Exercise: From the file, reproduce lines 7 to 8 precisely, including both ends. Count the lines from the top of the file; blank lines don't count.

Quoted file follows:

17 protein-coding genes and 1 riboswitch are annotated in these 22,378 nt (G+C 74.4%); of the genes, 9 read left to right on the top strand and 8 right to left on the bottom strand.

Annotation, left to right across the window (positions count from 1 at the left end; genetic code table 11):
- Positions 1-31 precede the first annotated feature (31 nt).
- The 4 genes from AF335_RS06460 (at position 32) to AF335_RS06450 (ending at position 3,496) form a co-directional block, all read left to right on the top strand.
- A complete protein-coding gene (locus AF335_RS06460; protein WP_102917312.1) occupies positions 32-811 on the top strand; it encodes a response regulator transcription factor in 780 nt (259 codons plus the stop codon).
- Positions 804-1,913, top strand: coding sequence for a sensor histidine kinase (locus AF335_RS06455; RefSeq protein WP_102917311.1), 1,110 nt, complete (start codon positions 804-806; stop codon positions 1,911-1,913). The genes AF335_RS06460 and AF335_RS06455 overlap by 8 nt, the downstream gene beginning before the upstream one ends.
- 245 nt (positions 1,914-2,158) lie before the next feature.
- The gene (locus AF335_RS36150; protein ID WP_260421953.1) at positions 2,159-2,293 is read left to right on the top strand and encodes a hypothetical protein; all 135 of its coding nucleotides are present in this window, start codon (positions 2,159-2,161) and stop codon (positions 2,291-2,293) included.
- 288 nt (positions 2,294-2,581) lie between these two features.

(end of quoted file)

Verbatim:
- 245 nt (positions 1,914-2,158) lie before the next feature.
- The gene (locus AF335_RS36150; protein ID WP_260421953.1) at positions 2,159-2,293 is read left to right on the top strand and encodes a hypothetical protein; all 135 of its coding nucleotides are present in this window, start codon (positions 2,159-2,161) and stop codon (positions 2,291-2,293) included.